Basic Science
Creative Commons
Creative Common License - CCCreative Common License - BY
This is an Open Access article, distributed under the terms of the Creative Commons Attribution licence (http://creativecommons.org/licenses/by/4.0/), which permits unrestricted re-use, distribution, and reproduction in any medium, provided the original work is properly cited.
Copyright
© The Association for Clinical and Translational Science 2021
You have Access
Open access

Send article to Kindle

To send this article to your Kindle, first ensure no-reply@cambridge.org is added to your Approved Personal Document E-mail List under your Personal Document Settings on the Manage Your Content and Devices page of your Amazon account. Then enter the ‘name’ part of your Kindle email address below. Find out more about sending to your Kindle. Find out more about sending to your Kindle.

Note you can select to send to either the @free.kindle.com or @kindle.com variations. ‘@free.kindle.com’ emails are free but can only be sent to your device when it is connected to wi-fi. ‘@kindle.com’ emails can be delivered even when you are not connected to wi-fi, but note that service fees apply.

Find out more about the Kindle Personal Document Service.

72399 Epigenetic Modification of Macrophages Contribute to Protective Memory in Against Staphylococcus aureus
Available formats
×

Send article to Dropbox

To send this article to your Dropbox account, please select one or more formats and confirm that you agree to abide by our usage policies. If this is the first time you use this feature, you will be asked to authorise Cambridge Core to connect with your <service> account. Find out more about sending content to Dropbox.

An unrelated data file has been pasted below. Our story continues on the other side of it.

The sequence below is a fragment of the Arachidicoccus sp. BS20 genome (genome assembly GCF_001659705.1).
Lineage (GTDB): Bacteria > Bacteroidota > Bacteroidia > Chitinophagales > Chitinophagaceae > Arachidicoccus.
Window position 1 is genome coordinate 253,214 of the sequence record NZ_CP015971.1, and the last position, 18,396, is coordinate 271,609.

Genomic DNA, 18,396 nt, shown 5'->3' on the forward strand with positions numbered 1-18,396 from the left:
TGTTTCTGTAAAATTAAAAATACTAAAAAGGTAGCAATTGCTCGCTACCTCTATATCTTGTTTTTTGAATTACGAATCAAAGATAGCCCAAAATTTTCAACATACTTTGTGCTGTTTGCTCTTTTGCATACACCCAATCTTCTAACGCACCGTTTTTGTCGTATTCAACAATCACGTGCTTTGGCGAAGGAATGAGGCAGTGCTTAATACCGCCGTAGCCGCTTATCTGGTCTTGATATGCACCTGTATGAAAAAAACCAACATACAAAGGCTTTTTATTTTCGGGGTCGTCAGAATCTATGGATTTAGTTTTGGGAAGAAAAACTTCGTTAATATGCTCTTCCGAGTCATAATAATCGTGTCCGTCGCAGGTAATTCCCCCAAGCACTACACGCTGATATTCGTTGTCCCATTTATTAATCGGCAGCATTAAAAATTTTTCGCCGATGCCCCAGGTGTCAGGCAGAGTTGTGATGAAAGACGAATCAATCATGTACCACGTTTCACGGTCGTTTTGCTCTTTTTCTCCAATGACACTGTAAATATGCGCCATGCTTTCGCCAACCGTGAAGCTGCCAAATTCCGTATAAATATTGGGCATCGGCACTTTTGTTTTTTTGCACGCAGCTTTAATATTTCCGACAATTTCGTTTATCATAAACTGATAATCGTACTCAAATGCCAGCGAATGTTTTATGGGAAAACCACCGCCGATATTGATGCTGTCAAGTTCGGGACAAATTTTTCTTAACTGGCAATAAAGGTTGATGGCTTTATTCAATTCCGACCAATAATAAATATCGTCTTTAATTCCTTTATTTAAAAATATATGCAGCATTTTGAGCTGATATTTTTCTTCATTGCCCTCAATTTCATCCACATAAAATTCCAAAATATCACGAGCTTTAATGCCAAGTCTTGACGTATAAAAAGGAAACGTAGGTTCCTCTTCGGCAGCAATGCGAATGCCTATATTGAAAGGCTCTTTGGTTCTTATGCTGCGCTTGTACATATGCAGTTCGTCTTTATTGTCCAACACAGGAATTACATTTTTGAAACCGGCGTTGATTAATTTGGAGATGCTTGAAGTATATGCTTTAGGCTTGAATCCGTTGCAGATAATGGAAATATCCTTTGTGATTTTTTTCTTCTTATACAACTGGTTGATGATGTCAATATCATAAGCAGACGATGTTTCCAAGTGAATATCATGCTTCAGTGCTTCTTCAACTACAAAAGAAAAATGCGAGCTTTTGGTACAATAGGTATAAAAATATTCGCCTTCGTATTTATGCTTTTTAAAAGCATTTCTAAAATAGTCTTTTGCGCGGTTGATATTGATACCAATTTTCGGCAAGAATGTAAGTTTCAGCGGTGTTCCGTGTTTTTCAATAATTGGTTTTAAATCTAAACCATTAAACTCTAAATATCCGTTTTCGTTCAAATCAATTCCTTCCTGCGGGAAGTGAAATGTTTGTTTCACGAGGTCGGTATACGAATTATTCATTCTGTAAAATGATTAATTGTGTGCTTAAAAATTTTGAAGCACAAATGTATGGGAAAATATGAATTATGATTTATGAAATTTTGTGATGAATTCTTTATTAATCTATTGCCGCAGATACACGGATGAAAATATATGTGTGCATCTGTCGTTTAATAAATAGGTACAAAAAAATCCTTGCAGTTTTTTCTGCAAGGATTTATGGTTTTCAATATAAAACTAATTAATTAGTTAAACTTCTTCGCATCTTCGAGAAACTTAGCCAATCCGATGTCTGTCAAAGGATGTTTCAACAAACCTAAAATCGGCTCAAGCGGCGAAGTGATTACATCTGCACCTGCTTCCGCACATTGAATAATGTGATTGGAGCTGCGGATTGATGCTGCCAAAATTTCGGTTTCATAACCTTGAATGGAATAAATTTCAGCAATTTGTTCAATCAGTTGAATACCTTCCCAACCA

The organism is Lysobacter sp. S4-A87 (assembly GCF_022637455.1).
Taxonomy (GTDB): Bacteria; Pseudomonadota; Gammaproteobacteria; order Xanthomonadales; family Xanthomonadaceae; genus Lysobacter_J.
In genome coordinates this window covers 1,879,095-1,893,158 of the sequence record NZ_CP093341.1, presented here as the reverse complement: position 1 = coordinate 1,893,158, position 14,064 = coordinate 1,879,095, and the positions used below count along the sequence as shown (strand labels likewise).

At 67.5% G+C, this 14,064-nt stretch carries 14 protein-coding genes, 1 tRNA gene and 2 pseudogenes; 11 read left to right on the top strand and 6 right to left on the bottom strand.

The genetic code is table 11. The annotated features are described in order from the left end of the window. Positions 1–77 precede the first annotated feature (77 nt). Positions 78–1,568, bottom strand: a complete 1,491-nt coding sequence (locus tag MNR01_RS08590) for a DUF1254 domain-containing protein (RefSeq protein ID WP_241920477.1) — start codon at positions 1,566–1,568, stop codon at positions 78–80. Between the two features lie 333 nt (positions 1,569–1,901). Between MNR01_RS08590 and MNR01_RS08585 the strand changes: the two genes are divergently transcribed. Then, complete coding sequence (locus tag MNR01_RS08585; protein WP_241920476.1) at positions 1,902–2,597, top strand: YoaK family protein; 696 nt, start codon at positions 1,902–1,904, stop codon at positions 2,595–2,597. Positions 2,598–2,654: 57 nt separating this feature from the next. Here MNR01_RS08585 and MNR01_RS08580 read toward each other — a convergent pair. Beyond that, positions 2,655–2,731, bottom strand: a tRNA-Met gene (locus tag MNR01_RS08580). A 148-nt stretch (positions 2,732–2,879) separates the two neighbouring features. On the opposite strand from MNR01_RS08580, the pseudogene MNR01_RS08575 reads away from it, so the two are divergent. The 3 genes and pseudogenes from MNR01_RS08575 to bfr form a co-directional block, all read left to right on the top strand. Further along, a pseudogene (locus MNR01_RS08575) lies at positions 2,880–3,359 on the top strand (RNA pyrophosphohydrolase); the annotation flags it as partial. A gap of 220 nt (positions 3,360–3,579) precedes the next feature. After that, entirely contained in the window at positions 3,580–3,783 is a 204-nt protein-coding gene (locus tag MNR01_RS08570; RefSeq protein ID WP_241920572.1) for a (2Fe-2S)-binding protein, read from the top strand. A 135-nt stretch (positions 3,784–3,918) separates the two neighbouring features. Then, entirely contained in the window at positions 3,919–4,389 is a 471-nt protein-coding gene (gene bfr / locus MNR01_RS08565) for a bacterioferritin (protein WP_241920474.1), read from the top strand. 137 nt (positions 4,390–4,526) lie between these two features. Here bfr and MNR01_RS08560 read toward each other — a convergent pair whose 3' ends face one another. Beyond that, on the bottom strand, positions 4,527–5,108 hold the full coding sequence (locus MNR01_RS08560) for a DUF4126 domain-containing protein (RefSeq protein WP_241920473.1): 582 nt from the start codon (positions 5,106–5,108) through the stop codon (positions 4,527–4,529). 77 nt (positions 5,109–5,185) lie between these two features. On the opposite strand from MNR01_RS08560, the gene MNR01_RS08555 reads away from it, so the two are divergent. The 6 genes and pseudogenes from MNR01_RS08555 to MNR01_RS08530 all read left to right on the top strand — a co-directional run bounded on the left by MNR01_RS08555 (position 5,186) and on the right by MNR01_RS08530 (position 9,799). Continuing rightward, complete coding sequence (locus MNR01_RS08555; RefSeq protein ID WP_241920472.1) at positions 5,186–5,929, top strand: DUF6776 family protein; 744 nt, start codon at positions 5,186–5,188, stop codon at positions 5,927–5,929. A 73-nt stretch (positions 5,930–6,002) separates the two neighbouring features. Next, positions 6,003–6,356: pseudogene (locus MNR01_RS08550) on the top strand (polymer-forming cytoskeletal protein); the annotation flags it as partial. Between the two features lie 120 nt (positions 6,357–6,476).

72399 Epigenetic Modification of Macrophages Contribute to Protective Memory in Against Staphylococcus aureus
Available formats
×

Send article to Google Drive

To send this article to your Google Drive account, please select one or more formats and confirm that you agree to abide by our usage policies. If this is the first time you use this feature, you will be asked to authorise Cambridge Core to connect with your <service> account. Find out more about sending content to Google Drive.

72399 Epigenetic Modification of Macrophages Contribute to Protective Memory in Against Staphylococcus aureus
Available formats
×
×

Reply to: Submit a response

Please enter your response.

Your details

Please enter a valid email address.

Conflicting interests

Do you have any conflicting interests? *